Summary (Masterplots, Fourth Edition)
For Layamon, the history of the British people begins—on the authority of Geoffrey of Monmouth—with the fall of Troy. The flight of Aeneas and his father and son to the Italian peninsula, where he establishes a Roman kingdom, is recalled from The Aeneid. Layamon then follows medieval Celtic tradition in telling of a great-grandson of Aeneas who, exiled from Italy, goes to Greece to unite and free the scattered Trojan people, whom he takes to the British Isles. He names them, in fact, after himself, for his name is Brutus—the “Brut” of the title. Landing in Britain, Brutus and his people find the island populated by giants, whom they defeat and slay.
The remaining 16,095 lines of Brut is an episodic succession of chronicles of the descendants of Brutus, some told in more detail than others. The nearly eighty kings from Brutus to Julius Caesar’s invasion in 55 b.c.e. cannot be substantiated historically, but many of them are well remembered in later treatments of prehistoric British legend. For example, Gorboduc, remembered tragically for dividing his kingdom among his sons and watching it disintegrate in civil war is celebrated in the pre-Shakespearean tragedy that bears his name. The Leir (Lear) of Shakespeare’s tragedy is also described in some detail in Brut.
By the time Caesar’s arrival brings Layamon’s account into historical view, the poet is nearly one-quarter into his narrative (line 3588). From this point, historical and mythical figures alternate, including mythic figures like Old King Coel of the nursery rhyme (lines 5415-5503) and the historical arrival of the Germanic tribes, the Angles, Saxons, and Jutes, under Hengest and Horsa (lines 6880-8346, dated by Bede at 449 c.e.). In the middle of the Anglo-Saxon episode, the wizard Merlin makes his appearance, and the Arthurian segment of Brut—the most popular part of the poem, and for more than a century the only part in print—finally begins.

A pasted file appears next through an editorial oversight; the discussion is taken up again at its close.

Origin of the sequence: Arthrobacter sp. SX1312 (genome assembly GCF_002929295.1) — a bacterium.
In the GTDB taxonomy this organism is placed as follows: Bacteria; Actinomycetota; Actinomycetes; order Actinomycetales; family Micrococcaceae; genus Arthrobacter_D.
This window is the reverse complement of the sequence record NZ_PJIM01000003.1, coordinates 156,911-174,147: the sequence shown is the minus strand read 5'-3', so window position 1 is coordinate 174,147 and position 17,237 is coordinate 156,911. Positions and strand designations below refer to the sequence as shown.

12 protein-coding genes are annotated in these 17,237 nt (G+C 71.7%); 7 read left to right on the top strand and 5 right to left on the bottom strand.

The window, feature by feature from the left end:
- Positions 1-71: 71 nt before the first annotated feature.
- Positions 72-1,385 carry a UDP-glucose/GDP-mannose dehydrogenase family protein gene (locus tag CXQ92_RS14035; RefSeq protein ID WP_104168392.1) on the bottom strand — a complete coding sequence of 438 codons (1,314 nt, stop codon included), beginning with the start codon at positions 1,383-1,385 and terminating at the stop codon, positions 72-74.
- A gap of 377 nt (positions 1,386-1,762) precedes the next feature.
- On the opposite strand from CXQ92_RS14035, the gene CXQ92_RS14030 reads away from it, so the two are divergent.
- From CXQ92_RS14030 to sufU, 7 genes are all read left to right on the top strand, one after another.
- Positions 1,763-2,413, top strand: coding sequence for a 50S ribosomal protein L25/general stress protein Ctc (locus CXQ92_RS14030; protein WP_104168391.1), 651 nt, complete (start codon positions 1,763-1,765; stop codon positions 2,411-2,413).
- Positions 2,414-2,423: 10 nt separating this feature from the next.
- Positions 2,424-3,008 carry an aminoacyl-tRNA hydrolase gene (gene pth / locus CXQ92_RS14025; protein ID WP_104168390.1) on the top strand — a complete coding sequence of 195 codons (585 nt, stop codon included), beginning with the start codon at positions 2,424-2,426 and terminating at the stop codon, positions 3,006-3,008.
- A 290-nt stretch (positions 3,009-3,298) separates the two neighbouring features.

Merlin first appears in Brut as a boy, being bullied by other boys. He soon, however, shows his skill at prophecy, first for the Saxon king Vortigern, then for the Briton’s Aurelius and his brother Uther. Merlin predicts the birth of Arthur, and arranges it by transforming Uther into the shape of his counselor, Gorlois, so that he can sleep with Gorlois’s wife, Igrene. When Arthur is born of that union, elves attend him, giving him magical gifts.
Arthur becomes king and draws the greatest knights to his court from all over the world. Since each is the best in his own land, the knights at Arthur’s table begin quarreling over pride of place during the Yuletide feast. Consequently, Arthur has a Cornish carpenter build a round table that can seat sixteen hundred knights with equal dignity, yet a table that can be taken down and carried to any of Arthur’s castles.
After many military successes against Saxons in England and Germany, fellow Bretons in France, and even the Roman Empire, Arthur is brought down by his nephew, Modred, in a final battle in which both Arthur and Modred are fatally wounded. As he is dying, however, Arthur tells of the elvish queen Argante, who will come for him and take him away to the isle of Avalon, where he will be healed and will await his return when the Britons need him most. Indeed, a ship appears and two splendid ladies carry him away. The remaining two thousand lines of Brut detail the reigns of British and Saxon kings, down to Cadwalader, a historic figure who died in 682 c.e.
All that is known about Brut’s author, Layamon—also spelled “Lawman” and “Laweman”—is what he says in the preface to the work. The identification of the author at a time when most written works were anonymous may strike the modern reader as odd, but as Rosamund Allen points out in the notes to her modern translation of...
(The entire section is 1626 words.)
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